Super Cloudbuilt begs you not to slow down. Its levels are expansive and guideless, filled with floating platforms. You’ll wall run, jet boost and Hail Mary leap across the abyss, blowing the last of your rocket fuel for just a few more inches to grab a ledge. When everything is going well, you feel like a well-oiled machine, bouncing between walls and parkouring through its dreamscapes, occasionally playing the soldier with your multi-purpose pistol. It makes you regret having to slow down.
There’s something of Mirror’s Edge to Super Cloudbuilt. It’s much more expansive than its original, with levels that tend to sprawl and invite exploration. After the game’s opening minutes escaping from a wrecked building, levels open up into the open air. There’s no timer, but the thrill of parkouring over empty sky encourages you to kick up the speed and go for broke. One second you’re climbing a pillar on a floating island, the next you’re jet-running between parallel floating walls, the next you’re praying you’ve given it enough juice to stick the landing and not go careening into the blue mist of the protagonist’s imagination.
The concept behind Super Cloudbuilt is that the protagonist, Demi, is actually unconscious in a hospital bed, unsure if she’ll ever recover. The courses are manifestations of her inner mind, a way for her to regain ownership of her life and once more be empowered when all of her living power has been stripped from her. It’s a decent enough framework with some well-done voice acting, but that’s all it is: a framework. You’re not going to be focusing on the story as you play Super Cloudbuilt.
This is a game that lives and dies on its mechanics and the joy of motion. It’s a 3D platformer that requires a decent amount of precision in it’s harder moments. To that end, the controls are decent but only decent. Coming off of a boost, landing a jump can feel like sliding on ice. As you careen toward an edge and jump backward, the floaty physics often send you right to the other edge in a game of slip slidey ping pong. This is made worse by a camera that seems to get confused at the worst possible moments, leaving you unable to see the ledge that you so desperately need to see.
Thankfully, these troubles aren’t that common. For the most part, running around as Demi is a lot of fun. The game is at its best when you’re unleashed to free run and explore, leaping from ledge to ledge with acrobatic panache. Colored chips are hidden throughout each level, unlocking bonuses, like extra respawns, at the end. The game somewhat directs you along the proper path, but you can usually throw it to the wind and see how far you can get before falling to your death.
Respawns are an interesting proposition in Super Cloudbuilt. They stop you like a brick wall, sending you back to the last checkpoint which can sometimes be irritatingly far back. Generously, you can also collect a limited number of deployable checkpoints to drop right before tricky sections. You can’t always see these coming, though, and even if you do, it’s easy to misjudge or simply not have a flag left to place. Bafflingly, you’re also limited on the number of respawns you can attempt, eventually sending you back to the beginning.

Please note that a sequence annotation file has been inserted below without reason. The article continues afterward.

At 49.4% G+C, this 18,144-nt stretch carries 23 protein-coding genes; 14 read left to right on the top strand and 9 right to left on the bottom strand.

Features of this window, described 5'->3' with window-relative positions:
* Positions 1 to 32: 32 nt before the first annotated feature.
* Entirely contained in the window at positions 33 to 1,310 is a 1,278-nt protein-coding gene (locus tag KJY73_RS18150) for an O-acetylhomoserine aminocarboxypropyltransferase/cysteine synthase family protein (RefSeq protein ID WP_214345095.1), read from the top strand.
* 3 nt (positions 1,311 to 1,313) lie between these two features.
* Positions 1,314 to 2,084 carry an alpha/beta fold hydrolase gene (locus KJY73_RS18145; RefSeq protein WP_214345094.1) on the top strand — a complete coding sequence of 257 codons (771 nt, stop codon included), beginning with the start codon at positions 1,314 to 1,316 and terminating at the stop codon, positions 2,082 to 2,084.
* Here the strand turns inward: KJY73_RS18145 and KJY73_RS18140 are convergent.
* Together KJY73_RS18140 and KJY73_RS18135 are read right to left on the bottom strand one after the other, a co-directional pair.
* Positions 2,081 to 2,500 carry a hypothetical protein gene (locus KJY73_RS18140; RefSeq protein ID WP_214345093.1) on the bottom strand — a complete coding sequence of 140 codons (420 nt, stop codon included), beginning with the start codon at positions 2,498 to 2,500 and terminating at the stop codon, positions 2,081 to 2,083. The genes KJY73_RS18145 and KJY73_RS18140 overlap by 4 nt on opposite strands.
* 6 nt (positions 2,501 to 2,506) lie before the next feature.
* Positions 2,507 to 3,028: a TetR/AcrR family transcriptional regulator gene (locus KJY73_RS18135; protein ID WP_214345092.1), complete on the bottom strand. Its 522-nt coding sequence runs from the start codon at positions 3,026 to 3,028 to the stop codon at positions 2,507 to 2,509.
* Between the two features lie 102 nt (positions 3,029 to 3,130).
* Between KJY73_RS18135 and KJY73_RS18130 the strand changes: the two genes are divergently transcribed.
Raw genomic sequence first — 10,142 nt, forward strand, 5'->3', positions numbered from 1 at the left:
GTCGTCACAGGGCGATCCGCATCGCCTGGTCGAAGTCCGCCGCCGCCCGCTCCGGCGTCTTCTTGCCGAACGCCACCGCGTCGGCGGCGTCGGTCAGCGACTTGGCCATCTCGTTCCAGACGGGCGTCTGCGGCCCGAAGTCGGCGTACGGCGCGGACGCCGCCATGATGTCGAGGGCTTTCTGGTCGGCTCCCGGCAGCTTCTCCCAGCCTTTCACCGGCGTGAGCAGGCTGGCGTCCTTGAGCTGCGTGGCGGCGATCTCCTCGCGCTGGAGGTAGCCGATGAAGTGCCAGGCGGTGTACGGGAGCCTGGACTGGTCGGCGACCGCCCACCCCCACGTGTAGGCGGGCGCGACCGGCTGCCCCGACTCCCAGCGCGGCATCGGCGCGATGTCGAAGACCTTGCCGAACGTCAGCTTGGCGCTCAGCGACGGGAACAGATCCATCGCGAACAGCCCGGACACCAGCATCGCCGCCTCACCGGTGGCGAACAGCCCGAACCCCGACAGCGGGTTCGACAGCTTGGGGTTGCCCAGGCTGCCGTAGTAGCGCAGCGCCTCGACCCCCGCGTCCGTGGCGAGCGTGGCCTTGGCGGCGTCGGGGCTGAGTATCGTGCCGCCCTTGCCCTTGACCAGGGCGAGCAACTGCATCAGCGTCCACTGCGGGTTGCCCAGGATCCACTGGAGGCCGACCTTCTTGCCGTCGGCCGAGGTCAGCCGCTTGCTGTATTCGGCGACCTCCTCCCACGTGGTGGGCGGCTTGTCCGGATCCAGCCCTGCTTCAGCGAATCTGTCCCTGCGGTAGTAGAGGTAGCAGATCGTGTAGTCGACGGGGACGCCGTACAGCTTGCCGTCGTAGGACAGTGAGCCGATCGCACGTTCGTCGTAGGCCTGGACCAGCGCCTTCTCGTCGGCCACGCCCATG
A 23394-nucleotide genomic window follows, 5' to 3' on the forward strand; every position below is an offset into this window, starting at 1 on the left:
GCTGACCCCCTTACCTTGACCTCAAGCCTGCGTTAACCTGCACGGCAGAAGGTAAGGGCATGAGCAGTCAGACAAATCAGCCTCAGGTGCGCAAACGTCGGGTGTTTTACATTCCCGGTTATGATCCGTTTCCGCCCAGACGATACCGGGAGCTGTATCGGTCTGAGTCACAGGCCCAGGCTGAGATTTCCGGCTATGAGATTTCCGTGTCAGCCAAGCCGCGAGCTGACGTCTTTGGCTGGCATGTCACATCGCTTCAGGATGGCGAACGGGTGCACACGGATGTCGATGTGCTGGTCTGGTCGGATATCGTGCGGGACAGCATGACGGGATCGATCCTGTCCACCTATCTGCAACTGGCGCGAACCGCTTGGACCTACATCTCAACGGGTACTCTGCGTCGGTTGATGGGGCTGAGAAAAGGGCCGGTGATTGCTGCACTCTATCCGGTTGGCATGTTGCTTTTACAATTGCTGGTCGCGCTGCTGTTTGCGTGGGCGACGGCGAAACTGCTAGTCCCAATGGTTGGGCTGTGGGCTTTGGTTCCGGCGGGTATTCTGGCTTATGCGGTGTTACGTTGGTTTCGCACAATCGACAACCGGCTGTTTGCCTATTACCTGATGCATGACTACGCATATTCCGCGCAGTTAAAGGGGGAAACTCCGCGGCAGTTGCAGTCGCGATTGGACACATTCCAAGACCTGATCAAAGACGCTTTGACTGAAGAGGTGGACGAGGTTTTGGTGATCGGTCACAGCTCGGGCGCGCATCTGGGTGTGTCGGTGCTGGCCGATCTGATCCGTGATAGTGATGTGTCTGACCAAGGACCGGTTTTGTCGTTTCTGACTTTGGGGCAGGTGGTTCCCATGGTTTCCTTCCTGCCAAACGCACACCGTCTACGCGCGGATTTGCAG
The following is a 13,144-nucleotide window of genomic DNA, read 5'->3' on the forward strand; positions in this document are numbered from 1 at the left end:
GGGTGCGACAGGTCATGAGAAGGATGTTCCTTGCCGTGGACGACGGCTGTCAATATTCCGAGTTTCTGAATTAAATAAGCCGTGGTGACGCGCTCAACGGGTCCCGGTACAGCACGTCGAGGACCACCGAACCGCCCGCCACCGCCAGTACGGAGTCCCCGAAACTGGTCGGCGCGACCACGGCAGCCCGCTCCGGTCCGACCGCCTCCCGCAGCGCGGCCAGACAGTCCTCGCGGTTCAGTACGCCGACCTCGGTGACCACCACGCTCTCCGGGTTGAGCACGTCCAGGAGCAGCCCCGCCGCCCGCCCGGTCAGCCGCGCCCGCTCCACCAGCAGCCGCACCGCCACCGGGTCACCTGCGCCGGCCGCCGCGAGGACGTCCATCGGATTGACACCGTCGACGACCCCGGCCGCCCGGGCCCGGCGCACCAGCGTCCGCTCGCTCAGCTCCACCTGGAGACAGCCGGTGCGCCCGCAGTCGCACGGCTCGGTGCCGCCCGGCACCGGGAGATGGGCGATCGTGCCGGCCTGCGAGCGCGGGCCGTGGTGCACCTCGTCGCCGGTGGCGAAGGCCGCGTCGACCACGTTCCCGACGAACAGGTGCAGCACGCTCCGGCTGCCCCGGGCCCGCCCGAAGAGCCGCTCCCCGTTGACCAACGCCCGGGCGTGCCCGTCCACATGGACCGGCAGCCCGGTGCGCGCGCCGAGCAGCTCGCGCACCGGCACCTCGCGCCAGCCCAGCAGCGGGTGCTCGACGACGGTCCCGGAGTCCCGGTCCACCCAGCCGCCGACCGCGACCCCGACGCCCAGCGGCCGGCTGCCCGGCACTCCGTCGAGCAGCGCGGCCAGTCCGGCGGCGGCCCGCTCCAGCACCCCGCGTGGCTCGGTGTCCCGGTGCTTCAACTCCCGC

There are many games where this makes sense. In Super Cloudbuilt, it doesn’t. The game is at its very best when it achieves the unbroken flow of high-speed platforming. It’s a little bit Sonic the Hedgehog, honestly. In both games, when you’re forced to slow down, things start to fall apart. It’s when you repeat content that you start to notice how one-note most of its challenges are. The first time through, when you’re fresh and figuring it out for the first time, it’s fun. The second, third, and fourth you just want to be past it already. Respawns are brisk but could be faster, checkpoint pickups aren’t frequent enough, and combat often becomes more annoying than fun.
You’re given a single pistol for the entirety of the game. It acts as a single shooter, shotgun, and grenade launcher with the more powerful attacks on a timer. While it can be fun to leap from a wall, blast a turret in mid air, and land into a boost run, it loses its luster on multiple attempts. Forget to drop a checkpoint on the next platforming section and get sent back? What was fun the first time can feel like a chore.
Super Cloudbuilt isn’t a bad game, but it’s only decent. When everything is at its best and you’re in the free flow of upper stratosphere parkour, it can be downright thrilling. The pure fun of those moments is frequent enough to save it. When you’re forced to slow down and repeat sections, or even a whole level, it loses that luster and the cracks start to show. Given the budget price, that’s forgivable, but it’s too bad the game doesn’t focus more on what it does so well instead of everything else games in this genre are “supposed” to have.
- Open air platforming can be fantastic
- Excellent sense of speed
- Unique, compelling zone design
- At times, frustratingly repetitive
- Combat only slows things down